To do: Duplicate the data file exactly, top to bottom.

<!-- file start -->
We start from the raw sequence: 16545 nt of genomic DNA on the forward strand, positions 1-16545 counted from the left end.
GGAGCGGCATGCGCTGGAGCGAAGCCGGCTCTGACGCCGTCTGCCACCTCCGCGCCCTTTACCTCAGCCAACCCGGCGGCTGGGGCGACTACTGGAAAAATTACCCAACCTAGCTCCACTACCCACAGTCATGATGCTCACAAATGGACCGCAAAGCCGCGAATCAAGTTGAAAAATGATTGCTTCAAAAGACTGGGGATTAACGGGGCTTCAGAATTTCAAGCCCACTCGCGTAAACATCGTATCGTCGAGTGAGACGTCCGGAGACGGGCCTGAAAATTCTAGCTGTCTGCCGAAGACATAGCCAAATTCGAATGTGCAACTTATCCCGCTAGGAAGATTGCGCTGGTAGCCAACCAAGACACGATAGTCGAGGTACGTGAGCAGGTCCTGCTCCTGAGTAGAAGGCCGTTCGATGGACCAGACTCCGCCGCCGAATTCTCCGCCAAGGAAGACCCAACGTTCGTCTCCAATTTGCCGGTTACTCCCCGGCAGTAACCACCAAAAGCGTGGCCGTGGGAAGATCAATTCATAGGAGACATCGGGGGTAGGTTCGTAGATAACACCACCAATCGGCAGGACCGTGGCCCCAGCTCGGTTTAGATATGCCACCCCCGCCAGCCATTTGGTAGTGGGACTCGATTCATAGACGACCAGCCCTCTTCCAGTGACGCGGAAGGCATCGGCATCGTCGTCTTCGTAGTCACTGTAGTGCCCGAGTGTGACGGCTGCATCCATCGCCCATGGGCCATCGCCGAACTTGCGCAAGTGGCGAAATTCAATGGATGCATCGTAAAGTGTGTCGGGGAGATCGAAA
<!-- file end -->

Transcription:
We start from the raw sequence: 16545 nt of genomic DNA on the forward strand, positions 1-16545 counted from the left end.
GGAGCGGCATGCGCTGGAGCGAAGCCGGCTCTGACGCCGTCTGCCACCTCCGCGCCCTTTACCTCAGCCAACCCGGCGGCTGGGGCGACTACTGGAAAAATTACCCAACCTAGCTCCACTACCCACAGTCATGATGCTCACAAATGGACCGCAAAGCCGCGAATCAAGTTGAAAAATGATTGCTTCAAAAGACTGGGGATTAACGGGGCTTCAGAATTTCAAGCCCACTCGCGTAAACATCGTATCGTCGAGTGAGACGTCCGGAGACGGGCCTGAAAATTCTAGCTGTCTGCCGAAGACATAGCCAAATTCGAATGTGCAACTTATCCCGCTAGGAAGATTGCGCTGGTAGCCAACCAAGACACGATAGTCGAGGTACGTGAGCAGGTCCTGCTCCTGAGTAGAAGGCCGTTCGATGGACCAGACTCCGCCGCCGAATTCTCCGCCAAGGAAGACCCAACGTTCGTCTCCAATTTGCCGGTTACTCCCCGGCAGTAACCACCAAAAGCGTGGCCGTGGGAAGATCAATTCATAGGAGACATCGGGGGTAGGTTCGTAGATAACACCACCAATCGGCAGGACCGTGGCCCCAGCTCGGTTTAGATATGCCACCCCCGCCAGCCATTTGGTAGTGGGACTCGATTCATAGACGACCAGCCCTCTTCCAGTGACGCGGAAGGCATCGGCATCGTCGTCTTCGTAGTCACTGTAGTGCCCGAGTGTGACGGCTGCATCCATCGCCCATGGGCCATCGCCGAACTTGCGCAAGTGGCGAAATTCAATGGATGCATCGTAAAGTGTGTCGGGGAGATCGAAA